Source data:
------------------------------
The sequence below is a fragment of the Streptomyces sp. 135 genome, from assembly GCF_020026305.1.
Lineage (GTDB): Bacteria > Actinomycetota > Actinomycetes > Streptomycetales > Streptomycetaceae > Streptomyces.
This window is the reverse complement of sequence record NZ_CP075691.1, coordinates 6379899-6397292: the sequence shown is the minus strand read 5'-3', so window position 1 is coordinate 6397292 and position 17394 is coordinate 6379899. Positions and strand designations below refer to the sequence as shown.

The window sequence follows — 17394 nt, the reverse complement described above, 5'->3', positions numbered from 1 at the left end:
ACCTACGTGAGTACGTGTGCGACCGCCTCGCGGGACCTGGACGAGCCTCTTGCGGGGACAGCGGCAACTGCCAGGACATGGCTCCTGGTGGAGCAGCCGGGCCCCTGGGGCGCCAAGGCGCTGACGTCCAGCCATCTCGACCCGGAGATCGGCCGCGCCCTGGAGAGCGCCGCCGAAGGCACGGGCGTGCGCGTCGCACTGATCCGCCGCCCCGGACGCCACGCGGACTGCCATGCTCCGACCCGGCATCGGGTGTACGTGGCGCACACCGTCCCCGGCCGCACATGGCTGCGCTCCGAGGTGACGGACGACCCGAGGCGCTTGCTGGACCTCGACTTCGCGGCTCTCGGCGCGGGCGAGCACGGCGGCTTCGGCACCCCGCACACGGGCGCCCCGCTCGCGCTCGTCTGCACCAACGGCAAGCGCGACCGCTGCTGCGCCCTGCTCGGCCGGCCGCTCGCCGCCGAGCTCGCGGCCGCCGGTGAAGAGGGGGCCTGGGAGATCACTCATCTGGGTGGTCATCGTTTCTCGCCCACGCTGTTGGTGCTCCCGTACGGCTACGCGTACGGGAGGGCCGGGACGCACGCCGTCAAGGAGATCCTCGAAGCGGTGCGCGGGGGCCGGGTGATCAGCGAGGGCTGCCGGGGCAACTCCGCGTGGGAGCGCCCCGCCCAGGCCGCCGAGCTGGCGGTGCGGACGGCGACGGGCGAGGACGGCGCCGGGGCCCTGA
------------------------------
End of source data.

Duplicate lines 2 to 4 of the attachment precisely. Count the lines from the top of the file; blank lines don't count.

Lineage (GTDB): Bacteria > Actinomycetota > Actinomycetes > Streptomycetales > Streptomycetaceae > Streptomyces.
This window is the reverse complement of sequence record NZ_CP075691.1, coordinates 6379899-6397292: the sequence shown is the minus strand read 5'-3', so window position 1 is coordinate 6397292 and position 17394 is coordinate 6379899. Positions and strand designations below refer to the sequence as shown.

The window sequence follows — 17394 nt, the reverse complement described above, 5'->3', positions numbered from 1 at the left end: